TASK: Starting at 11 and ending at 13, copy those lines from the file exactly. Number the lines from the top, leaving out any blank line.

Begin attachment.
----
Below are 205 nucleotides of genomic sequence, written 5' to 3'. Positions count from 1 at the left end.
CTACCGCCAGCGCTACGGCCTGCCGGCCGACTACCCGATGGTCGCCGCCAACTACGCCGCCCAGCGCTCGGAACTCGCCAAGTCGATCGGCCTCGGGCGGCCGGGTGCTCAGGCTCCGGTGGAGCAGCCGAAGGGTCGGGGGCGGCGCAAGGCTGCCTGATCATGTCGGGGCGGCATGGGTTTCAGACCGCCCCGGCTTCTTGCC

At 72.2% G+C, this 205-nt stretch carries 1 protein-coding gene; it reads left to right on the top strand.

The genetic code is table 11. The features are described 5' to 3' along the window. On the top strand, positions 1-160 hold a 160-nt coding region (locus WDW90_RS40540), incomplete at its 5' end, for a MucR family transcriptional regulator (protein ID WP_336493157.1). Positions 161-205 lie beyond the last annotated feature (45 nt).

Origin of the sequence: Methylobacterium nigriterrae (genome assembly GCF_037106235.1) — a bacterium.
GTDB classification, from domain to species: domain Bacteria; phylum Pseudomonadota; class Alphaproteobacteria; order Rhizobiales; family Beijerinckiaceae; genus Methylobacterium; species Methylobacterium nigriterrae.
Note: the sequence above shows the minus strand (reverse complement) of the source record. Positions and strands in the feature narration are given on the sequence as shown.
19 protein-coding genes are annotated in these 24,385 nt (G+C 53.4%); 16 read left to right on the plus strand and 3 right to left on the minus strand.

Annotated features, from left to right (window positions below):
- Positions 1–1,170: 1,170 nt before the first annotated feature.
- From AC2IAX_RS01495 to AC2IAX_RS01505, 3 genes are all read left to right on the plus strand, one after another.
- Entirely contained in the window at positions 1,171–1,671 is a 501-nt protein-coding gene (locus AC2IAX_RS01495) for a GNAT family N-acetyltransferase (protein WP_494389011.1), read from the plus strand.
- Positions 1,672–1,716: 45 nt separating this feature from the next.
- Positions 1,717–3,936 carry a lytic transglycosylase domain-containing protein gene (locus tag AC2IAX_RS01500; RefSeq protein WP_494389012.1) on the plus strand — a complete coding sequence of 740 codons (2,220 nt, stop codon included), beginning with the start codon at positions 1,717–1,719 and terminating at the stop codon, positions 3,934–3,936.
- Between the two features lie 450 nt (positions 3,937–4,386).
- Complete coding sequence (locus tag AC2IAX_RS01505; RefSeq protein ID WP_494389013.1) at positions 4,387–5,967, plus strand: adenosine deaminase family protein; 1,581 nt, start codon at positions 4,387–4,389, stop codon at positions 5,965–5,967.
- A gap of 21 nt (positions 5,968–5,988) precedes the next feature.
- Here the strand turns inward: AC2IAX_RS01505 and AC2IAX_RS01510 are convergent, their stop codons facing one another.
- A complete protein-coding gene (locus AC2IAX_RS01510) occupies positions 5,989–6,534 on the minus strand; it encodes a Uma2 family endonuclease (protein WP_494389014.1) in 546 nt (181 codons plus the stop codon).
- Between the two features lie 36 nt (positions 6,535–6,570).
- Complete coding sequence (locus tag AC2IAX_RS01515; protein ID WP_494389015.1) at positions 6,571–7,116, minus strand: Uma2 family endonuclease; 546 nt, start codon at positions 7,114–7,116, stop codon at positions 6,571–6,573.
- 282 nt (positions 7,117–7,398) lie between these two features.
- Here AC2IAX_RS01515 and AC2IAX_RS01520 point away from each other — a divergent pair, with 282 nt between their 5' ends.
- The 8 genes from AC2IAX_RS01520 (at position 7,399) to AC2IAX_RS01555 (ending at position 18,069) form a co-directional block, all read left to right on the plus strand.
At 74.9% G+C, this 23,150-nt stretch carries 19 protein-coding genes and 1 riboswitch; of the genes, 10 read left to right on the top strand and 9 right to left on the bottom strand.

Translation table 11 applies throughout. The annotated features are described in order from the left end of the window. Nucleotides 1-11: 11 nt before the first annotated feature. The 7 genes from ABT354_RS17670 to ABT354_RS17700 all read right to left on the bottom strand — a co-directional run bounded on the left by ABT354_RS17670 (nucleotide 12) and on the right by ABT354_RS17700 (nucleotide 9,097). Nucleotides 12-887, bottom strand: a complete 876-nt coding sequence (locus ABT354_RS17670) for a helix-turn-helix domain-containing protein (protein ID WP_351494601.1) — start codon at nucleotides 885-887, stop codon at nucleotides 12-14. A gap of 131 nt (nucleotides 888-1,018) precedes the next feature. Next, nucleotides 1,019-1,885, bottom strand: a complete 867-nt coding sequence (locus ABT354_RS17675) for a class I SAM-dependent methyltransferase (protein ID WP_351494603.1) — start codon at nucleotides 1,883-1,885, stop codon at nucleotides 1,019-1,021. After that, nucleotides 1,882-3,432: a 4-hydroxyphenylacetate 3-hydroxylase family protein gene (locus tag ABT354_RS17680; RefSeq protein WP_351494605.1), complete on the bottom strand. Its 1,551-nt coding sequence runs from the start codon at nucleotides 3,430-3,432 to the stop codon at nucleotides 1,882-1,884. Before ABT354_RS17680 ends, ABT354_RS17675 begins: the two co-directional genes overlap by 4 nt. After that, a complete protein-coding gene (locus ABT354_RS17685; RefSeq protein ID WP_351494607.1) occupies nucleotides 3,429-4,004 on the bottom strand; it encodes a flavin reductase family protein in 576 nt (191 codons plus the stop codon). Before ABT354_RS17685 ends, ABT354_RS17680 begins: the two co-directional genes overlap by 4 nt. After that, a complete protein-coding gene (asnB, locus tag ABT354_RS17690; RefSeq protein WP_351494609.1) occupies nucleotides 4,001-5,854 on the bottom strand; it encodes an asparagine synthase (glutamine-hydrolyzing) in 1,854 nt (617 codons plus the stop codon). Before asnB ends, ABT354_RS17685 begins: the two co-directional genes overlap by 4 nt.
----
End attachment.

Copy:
- From AC2IAX_RS01495 to AC2IAX_RS01505, 3 genes are all read left to right on the plus strand, one after another.
- Entirely contained in the window at positions 1,171–1,671 is a 501-nt protein-coding gene (locus AC2IAX_RS01495) for a GNAT family N-acetyltransferase (protein WP_494389011.1), read from the plus strand.
- Positions 1,672–1,716: 45 nt separating this feature from the next.